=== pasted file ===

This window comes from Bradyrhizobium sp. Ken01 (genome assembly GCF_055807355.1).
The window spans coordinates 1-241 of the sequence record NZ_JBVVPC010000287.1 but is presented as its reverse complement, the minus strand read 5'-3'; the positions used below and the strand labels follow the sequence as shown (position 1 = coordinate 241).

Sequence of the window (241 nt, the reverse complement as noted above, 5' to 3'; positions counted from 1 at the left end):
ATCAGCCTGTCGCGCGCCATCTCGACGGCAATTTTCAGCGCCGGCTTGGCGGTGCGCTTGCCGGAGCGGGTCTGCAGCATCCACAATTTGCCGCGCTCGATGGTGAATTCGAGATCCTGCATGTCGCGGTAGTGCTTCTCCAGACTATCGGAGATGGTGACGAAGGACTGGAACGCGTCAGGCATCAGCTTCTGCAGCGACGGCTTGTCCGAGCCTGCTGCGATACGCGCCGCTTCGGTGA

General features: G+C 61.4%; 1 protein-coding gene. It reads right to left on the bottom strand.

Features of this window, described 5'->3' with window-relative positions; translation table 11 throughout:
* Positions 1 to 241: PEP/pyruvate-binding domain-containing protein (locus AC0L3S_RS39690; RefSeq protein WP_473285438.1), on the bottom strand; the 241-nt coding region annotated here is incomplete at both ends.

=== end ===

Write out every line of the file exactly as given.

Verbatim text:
This window comes from Bradyrhizobium sp. Ken01 (genome assembly GCF_055807355.1).
The window spans coordinates 1-241 of the sequence record NZ_JBVVPC010000287.1 but is presented as its reverse complement, the minus strand read 5'-3'; the positions used below and the strand labels follow the sequence as shown (position 1 = coordinate 241).

Sequence of the window (241 nt, the reverse complement as noted above, 5' to 3'; positions counted from 1 at the left end):
ATCAGCCTGTCGCGCGCCATCTCGACGGCAATTTTCAGCGCCGGCTTGGCGGTGCGCTTGCCGGAGCGGGTCTGCAGCATCCACAATTTGCCGCGCTCGATGGTGAATTCGAGATCCTGCATGTCGCGGTAGTGCTTCTCCAGACTATCGGAGATGGTGACGAAGGACTGGAACGCGTCAGGCATCAGCTTCTGCAGCGACGGCTTGTCCGAGCCTGCTGCGATACGCGCCGCTTCGGTGA

General features: G+C 61.4%; 1 protein-coding gene. It reads right to left on the bottom strand.

Features of this window, described 5'->3' with window-relative positions; translation table 11 throughout:
* Positions 1 to 241: PEP/pyruvate-binding domain-containing protein (locus AC0L3S_RS39690; RefSeq protein WP_473285438.1), on the bottom strand; the 241-nt coding region annotated here is incomplete at both ends.